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Dave,

I was afraid of that. But, keep the suggestions coming.

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Investigate using swarm/particle theory. It solves Traveling Salesman in freakish time. It can be reworked to incorporate the bin-packing as well.

Also, this is probably a good place for either MCTS or a straight up GA. Anything that converges on a solution rather than trying to build one from scratch is a good bet.

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I haven't used these techniques before. But they look great, and not too complicated. I guess it's time to learn something new.

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Anything that converges on a solution rather than trying to build one from scratch is a good bet.
[/quote]
Also, when the user changes an order to 3 instead of 2 products, it would be really nice if the computer could continue where it left off with the previous solution instead of starting over, and thereby save tons of computation. This would give real-time responsiveness and make the game a lot more fun.
MCTS seems to have this ability.

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Combine solving the traveling salesman problem with the knapsack problem and you have two NP-hard problems -- [i]at the same time[/i]. Don't be fixated on getting "the right answer". You won't. However, you can get something that is reasonable.
[/quote]

Do we know that traveling salesman and/or knapsack can be reduced to the poster's problem? I don't think we've established that the problem is NP-hard. In fact, I don't think we've committed to a particular problem statement at all.

Also: For a very long time, I have been inclined to dismiss NP-hard problems as unsolvable and move directly to heuristics or stochastic search (my current favorite is the cross-entropy method). But there is a middle ground: Many np-hard problems can be solved to within "epsilon" in polynomial time -- and some algorithms that [i]can[/i] have exponential complexity practically never do (e.g., simplex algorithm). I'm developing a newfound respect for the Operations Research guys.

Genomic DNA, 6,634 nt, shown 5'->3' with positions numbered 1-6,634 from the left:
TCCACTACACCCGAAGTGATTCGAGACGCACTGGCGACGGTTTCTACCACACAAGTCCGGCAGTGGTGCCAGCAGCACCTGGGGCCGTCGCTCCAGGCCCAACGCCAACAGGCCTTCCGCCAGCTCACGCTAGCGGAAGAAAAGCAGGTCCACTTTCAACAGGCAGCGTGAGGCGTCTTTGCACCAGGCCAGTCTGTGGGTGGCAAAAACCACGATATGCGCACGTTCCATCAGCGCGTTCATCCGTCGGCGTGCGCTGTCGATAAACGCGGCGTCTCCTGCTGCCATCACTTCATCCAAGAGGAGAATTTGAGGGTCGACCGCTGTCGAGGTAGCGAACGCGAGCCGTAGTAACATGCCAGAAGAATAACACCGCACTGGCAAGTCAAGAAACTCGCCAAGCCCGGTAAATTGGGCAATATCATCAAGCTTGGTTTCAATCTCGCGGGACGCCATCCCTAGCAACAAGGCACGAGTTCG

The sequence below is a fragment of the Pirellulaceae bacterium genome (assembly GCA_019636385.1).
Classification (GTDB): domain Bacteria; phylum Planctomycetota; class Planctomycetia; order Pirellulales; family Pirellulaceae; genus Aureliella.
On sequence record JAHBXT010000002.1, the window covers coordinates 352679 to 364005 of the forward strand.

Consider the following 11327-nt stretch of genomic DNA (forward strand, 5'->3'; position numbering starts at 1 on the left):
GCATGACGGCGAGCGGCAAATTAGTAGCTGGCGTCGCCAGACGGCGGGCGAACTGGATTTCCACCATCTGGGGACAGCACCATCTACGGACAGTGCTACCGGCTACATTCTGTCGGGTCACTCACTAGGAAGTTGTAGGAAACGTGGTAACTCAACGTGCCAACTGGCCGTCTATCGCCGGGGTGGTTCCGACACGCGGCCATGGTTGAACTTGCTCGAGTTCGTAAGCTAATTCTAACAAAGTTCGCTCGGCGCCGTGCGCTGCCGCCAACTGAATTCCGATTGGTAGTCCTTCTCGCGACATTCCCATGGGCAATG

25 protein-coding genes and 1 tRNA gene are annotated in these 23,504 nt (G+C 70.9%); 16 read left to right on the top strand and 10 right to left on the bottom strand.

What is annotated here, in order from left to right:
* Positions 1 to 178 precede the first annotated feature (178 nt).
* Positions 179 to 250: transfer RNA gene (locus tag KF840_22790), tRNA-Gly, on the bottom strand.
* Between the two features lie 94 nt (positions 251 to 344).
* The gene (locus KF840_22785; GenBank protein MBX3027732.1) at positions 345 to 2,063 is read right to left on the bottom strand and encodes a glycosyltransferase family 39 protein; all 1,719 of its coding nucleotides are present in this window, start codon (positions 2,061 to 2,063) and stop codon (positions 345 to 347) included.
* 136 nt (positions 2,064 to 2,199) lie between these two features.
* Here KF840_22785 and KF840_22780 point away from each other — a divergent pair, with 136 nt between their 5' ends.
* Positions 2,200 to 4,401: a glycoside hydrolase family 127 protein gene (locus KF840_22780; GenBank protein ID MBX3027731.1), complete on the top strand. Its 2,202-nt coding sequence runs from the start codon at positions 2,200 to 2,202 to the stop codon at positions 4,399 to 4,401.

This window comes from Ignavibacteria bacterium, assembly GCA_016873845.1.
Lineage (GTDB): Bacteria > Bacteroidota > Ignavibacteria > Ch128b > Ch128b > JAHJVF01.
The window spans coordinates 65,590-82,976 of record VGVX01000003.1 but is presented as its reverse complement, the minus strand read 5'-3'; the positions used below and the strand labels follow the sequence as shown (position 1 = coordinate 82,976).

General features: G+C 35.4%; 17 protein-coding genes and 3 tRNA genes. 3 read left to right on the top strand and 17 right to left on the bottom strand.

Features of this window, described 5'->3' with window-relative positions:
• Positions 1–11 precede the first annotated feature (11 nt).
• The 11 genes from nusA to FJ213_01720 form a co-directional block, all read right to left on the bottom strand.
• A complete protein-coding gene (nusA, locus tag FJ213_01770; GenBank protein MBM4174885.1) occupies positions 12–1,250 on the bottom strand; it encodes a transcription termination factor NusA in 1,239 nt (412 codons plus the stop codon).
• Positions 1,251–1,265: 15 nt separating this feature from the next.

[quote name='comfy chair' timestamp='1351597140' post='4995361']
The linear programming approach looks suitable for this problem. I don't have much experience with LP though. I hope you will post again if you think of more.
With this solution, will it be possible to present the user with a production plan for each of his orders, that he can inspect (and possibly cancel)?
The production plan would be: "Produce x items a, y items b" and so on.
[/quote]

Sure, that's what's the flows represent. If you were to cancel production partway through, you'd be left with whatever quantities flow into the nodes corresponding to that timestep.

Let me play with this a little and see what I can do.

[quote name='comfy chair' timestamp='1351638052' post='4995606']
Also, when the user changes an order to 3 instead of 2 products, it would be really nice if the computer could continue where it left off with the previous solution instead of starting over, and thereby save tons of computation. This would give real-time responsiveness and make the game a lot more fun.
[/quote]

You can "warm start" most solvers with an old solution to a similar problem. Edited by Emergent

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[quote name='Emergent' timestamp='1351644874' post='4995646']
In fact, I don't think we've committed to a particular problem statement at all.
[/quote]
Now that you mention it, there are some additional features that I would really like to have in this game system.

The first is choice between inputs.[s] Instead of requiring "2 of a", I would like to see "2 of a" OR "2 of b". This opens the door to a lot of realistic simulation of assembly processes.
Perhaps this requirement could be fulfilled by just adding more processes, I don't know.[/s]
On second thought, I think I will implement this as separate processes, but give the designer some shorthand tags to make it easier for him to make alternative processes.

The second is a quality level computed on each item. Each process would contain a formula that calculated the value of properties on its output(s), from the properties of its inputs.
The optimizer would then try to optimize for speed, quality, or a balance between the two. Edited by comfy chair